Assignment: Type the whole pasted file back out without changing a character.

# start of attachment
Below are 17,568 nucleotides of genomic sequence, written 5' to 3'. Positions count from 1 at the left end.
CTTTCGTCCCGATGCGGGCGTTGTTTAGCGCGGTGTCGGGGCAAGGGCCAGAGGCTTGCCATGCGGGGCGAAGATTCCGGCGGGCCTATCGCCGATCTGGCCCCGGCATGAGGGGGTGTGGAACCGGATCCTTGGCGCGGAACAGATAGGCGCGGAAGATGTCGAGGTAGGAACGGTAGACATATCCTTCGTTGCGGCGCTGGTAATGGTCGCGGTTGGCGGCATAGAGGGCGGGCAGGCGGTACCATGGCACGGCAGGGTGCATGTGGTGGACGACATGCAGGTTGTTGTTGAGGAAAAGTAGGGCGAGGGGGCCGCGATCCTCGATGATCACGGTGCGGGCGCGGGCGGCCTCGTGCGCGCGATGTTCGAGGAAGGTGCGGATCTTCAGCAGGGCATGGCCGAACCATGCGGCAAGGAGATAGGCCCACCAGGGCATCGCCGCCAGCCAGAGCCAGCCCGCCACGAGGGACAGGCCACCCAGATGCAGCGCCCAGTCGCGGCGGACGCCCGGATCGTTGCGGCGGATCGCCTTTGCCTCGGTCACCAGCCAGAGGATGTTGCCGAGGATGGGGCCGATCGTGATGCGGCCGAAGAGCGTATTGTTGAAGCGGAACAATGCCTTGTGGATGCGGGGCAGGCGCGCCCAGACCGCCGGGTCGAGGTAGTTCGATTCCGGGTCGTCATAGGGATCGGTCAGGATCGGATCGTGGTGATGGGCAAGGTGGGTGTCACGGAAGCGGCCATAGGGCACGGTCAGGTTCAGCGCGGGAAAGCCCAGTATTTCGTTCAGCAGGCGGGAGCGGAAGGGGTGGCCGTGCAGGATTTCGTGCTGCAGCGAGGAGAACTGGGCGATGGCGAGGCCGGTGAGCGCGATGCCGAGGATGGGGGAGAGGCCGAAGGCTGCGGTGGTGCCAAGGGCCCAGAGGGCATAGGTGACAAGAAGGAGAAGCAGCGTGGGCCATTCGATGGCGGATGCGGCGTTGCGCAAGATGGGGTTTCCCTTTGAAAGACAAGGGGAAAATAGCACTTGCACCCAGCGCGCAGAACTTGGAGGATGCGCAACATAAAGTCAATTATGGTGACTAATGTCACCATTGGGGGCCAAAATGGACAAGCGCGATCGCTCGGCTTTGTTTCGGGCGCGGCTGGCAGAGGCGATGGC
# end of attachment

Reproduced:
Below are 17,568 nucleotides of genomic sequence, written 5' to 3'. Positions count from 1 at the left end.
CTTTCGTCCCGATGCGGGCGTTGTTTAGCGCGGTGTCGGGGCAAGGGCCAGAGGCTTGCCATGCGGGGCGAAGATTCCGGCGGGCCTATCGCCGATCTGGCCCCGGCATGAGGGGGTGTGGAACCGGATCCTTGGCGCGGAACAGATAGGCGCGGAAGATGTCGAGGTAGGAACGGTAGACATATCCTTCGTTGCGGCGCTGGTAATGGTCGCGGTTGGCGGCATAGAGGGCGGGCAGGCGGTACCATGGCACGGCAGGGTGCATGTGGTGGACGACATGCAGGTTGTTGTTGAGGAAAAGTAGGGCGAGGGGGCCGCGATCCTCGATGATCACGGTGCGGGCGCGGGCGGCCTCGTGCGCGCGATGTTCGAGGAAGGTGCGGATCTTCAGCAGGGCATGGCCGAACCATGCGGCAAGGAGATAGGCCCACCAGGGCATCGCCGCCAGCCAGAGCCAGCCCGCCACGAGGGACAGGCCACCCAGATGCAGCGCCCAGTCGCGGCGGACGCCCGGATCGTTGCGGCGGATCGCCTTTGCCTCGGTCACCAGCCAGAGGATGTTGCCGAGGATGGGGCCGATCGTGATGCGGCCGAAGAGCGTATTGTTGAAGCGGAACAATGCCTTGTGGATGCGGGGCAGGCGCGCCCAGACCGCCGGGTCGAGGTAGTTCGATTCCGGGTCGTCATAGGGATCGGTCAGGATCGGATCGTGGTGATGGGCAAGGTGGGTGTCACGGAAGCGGCCATAGGGCACGGTCAGGTTCAGCGCGGGAAAGCCCAGTATTTCGTTCAGCAGGCGGGAGCGGAAGGGGTGGCCGTGCAGGATTTCGTGCTGCAGCGAGGAGAACTGGGCGATGGCGAGGCCGGTGAGCGCGATGCCGAGGATGGGGGAGAGGCCGAAGGCTGCGGTGGTGCCAAGGGCCCAGAGGGCATAGGTGACAAGAAGGAGAAGCAGCGTGGGCCATTCGATGGCGGATGCGGCGTTGCGCAAGATGGGGTTTCCCTTTGAAAGACAAGGGGAAAATAGCACTTGCACCCAGCGCGCAGAACTTGGAGGATGCGCAACATAAAGTCAATTATGGTGACTAATGTCACCATTGGGGGCCAAAATGGACAAGCGCGATCGCTCGGCTTTGTTTCGGGCGCGGCTGGCAGAGGCGATGGC